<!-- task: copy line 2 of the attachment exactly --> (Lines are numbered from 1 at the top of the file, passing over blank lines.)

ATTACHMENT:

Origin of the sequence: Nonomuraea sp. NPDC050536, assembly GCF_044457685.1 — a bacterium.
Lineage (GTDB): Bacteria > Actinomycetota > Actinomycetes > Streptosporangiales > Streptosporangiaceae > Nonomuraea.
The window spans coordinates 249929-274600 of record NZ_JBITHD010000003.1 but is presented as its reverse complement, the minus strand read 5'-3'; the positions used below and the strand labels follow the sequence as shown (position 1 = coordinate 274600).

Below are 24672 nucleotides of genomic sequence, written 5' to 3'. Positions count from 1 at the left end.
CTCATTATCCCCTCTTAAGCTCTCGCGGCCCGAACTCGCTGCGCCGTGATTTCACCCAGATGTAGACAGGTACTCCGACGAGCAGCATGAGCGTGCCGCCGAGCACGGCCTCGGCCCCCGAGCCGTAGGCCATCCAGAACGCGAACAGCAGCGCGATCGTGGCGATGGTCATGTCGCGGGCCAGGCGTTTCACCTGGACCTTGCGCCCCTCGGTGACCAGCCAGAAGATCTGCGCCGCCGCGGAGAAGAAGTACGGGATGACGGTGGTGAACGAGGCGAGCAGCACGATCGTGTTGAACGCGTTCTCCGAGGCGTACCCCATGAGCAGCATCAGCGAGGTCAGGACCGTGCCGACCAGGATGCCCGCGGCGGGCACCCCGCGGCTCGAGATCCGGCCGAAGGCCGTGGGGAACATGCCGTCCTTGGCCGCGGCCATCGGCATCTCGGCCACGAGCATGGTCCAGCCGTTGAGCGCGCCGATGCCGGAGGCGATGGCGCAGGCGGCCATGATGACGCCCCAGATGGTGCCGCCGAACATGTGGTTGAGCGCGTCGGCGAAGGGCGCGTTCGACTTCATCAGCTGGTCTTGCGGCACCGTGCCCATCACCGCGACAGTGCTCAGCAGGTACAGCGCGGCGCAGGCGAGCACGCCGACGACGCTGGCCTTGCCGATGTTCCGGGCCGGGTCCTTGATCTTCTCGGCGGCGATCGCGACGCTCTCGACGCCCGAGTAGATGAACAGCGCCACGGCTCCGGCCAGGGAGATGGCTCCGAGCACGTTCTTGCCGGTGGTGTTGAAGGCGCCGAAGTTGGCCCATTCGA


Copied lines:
Lineage (GTDB): Bacteria > Actinomycetota > Actinomycetes > Streptosporangiales > Streptosporangiaceae > Nonomuraea.